The binomial theorem

We are now ready to prove the binomial theorem. We will give another proof later in the module using mathematical induction.

Theorem (Binomial theorem)

For each positive integer \(n\),

\[ (a+b)^n = a^n + \dbinom{n}{1}a^{n-1}b + \dbinom{n}{2}a^{n-2}b^2+\dots+\dbinom{n}{r}a^{n-r}b^r+\dots+ \dbinom{n}{n-1}ab^{n-1} + b^n. \]

Suppose that we have \(n\) factors each of which is \(a+b\). If we choose one letter from each of the factors of

\[ (a+b)(a+b)(a+b)\dotsm(a+b) \]

and multiply them all together, we obtain a term of the product. If we do this in every possible way, we will obtain all of the terms.


\((a+b)^n = a^n + \dbinom{n}{1}a^{n-1}b + \dbinom{n}{2}a^{n-2}b^2+\dots+\dbinom{n}{r}a^{n-r}b^r+\dots+ \dbinom{n}{n-1}ab^{n-1} + b^n\).


The binomial theorem can also be stated using summation notation:

\[ (a+b)^n = \sum_{r=0}^{n}\dbinom{n}{r}a^{n-r}b^r. \]

Substituting with \(a=1\) and \(b=x\) gives

\[ (1+x)^n = \dbinom{n}{0}+ \dbinom{n}{1}x + \dbinom{n}{2}x^2+\dots+\dbinom{n}{r}x^r+\dots+ \dbinom{n}{n-1}x^{n-1} + \dbinom{n}{n}x^n. \]

We can now display Pascal's triangle with the notation of the binomial theorem.

Pascal's triangle using the binomial theorem
\(n\) \(x^0\) \(x^1\) \(x^2\) \(x^3\) \(x^4\) \(x^5\) \(x^6\) \(x^7\) \(x^8\)
0 \(\dbinom{0}{0}\)
1 \(\dbinom{1}{0}\) \(\dbinom{1}{1}\)
2 \(\dbinom{2}{0}\) \(\dbinom{2}{1}\) \(\dbinom{2}{2}\)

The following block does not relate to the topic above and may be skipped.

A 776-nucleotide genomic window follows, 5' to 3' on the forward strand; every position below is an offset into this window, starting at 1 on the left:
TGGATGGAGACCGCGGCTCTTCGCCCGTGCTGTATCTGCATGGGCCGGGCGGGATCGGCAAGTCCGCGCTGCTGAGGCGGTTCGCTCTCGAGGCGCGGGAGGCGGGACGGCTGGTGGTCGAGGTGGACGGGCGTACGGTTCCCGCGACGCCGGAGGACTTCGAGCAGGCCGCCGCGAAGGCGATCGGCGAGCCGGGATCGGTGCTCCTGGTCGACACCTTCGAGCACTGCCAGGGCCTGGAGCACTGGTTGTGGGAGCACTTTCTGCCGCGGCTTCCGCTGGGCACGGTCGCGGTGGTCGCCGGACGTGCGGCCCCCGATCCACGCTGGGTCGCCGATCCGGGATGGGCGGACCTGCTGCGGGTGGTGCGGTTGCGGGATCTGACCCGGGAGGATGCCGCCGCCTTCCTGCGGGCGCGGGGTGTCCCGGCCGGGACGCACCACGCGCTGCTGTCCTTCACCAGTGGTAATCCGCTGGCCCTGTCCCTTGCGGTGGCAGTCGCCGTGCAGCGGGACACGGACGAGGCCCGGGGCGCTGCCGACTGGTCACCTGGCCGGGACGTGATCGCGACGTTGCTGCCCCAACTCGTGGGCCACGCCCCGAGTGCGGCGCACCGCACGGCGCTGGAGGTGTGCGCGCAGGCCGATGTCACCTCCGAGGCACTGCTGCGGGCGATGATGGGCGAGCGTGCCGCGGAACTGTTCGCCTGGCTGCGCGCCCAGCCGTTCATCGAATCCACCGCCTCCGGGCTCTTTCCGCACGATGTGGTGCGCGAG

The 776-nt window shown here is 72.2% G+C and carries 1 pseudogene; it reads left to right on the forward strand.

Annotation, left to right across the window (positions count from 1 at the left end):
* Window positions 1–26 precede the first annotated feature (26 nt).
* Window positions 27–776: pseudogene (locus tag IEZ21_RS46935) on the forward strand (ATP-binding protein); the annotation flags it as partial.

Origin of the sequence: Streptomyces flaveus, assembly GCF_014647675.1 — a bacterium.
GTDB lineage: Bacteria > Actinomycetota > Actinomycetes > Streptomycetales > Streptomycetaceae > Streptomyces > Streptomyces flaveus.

3 \(\dbinom{3}{0}\) \(\dbinom{3}{1}\) \(\dbinom{3}{2}\) \(\dbinom{3}{3}\)
4 \(\dbinom{4}{0}\) \(\dbinom{4}{1}\) \(\dbinom{4}{2}\) \(\dbinom{4}{3}\) \(\dbinom{4}{4}\)
5 \(\dbinom{5}{0}\) \(\dbinom{5}{1}\) \(\dbinom{5}{2}\) \(\dbinom{5}{3}\) \(\dbinom{5}{4}\) \(\dbinom{5}{5}\)
6 \(\dbinom{6}{0}\) \(\dbinom{6}{1}\) \(\dbinom{6}{2}\) \(\dbinom{6}{3}\) \(\dbinom{6}{4}\) \(\dbinom{6}{5}\) \(\dbinom{6}{6}\)
7 \(\dbinom{7}{0}\) \(\dbinom{7}{1}\) \(\dbinom{7}{2}\) \(\dbinom{7}{3}\) \(\dbinom{7}{4}\) \(\dbinom{7}{5}\) \(\dbinom{7}{6}\) \(\dbinom{7}{7}\)
8 \(\dbinom{8}{0}\) \(\dbinom{8}{1}\) \(\dbinom{8}{2}\) \(\dbinom{8}{3}\) \(\dbinom{8}{4}\) \(\dbinom{8}{5}\) \(\dbinom{8}{6}\) \(\dbinom{8}{7}\) \(\dbinom{8}{8}\)

The \(n\)th row of this table gives the coefficients of \((1+x)^n\), where \(\dbinom{n}{r}\) is the coefficient of \(x^r\) in this expansion. Numbers of the form \(\smash{\dbinom{n}{r}}\) are called binomial coefficients.

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